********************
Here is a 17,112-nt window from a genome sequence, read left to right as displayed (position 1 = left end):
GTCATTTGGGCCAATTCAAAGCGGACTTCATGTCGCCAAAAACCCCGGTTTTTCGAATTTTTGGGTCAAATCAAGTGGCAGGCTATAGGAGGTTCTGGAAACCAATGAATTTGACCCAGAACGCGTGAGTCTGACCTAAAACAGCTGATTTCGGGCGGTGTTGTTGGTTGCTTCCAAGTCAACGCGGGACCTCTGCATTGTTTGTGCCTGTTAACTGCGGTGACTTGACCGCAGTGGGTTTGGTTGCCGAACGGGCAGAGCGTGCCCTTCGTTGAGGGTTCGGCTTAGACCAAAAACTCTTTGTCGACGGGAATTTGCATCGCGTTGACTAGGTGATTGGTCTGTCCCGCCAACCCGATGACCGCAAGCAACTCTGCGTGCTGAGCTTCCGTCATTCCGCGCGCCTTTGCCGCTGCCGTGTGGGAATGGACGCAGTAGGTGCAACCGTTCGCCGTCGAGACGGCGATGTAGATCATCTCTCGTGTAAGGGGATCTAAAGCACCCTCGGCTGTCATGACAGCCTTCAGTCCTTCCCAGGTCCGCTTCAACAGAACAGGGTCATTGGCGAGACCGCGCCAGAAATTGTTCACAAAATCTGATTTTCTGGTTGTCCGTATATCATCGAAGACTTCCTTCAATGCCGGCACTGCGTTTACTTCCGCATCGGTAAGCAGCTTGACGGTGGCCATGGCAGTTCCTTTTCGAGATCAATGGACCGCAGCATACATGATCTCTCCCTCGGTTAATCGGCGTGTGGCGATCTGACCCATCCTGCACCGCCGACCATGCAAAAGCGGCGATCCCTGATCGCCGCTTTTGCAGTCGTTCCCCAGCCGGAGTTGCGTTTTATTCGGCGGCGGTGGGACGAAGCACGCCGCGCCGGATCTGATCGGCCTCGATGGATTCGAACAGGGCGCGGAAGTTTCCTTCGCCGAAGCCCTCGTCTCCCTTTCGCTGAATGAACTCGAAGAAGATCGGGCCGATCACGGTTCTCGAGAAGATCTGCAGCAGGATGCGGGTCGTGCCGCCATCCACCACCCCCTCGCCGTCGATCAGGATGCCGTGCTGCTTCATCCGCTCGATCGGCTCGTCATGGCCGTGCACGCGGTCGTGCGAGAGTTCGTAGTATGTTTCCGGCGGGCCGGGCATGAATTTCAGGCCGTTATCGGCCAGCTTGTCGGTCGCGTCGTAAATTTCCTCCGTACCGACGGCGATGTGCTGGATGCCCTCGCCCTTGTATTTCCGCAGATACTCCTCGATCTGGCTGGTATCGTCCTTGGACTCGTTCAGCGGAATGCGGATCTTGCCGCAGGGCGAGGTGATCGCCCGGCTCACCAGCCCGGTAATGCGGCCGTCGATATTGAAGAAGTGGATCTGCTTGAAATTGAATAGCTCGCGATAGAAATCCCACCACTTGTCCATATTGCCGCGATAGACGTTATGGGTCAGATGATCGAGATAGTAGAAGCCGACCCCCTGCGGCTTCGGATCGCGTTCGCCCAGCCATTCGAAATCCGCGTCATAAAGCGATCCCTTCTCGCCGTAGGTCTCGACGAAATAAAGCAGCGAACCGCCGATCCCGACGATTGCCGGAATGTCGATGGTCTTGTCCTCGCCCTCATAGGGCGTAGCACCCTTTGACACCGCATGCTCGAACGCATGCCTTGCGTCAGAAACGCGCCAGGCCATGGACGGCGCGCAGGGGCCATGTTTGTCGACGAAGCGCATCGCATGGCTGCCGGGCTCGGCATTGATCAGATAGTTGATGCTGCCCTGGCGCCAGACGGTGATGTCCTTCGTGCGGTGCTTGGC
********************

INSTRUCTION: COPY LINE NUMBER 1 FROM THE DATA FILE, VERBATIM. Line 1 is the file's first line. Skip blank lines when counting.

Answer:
Here is a 17,112-nt window from a genome sequence, read left to right as displayed (position 1 = left end):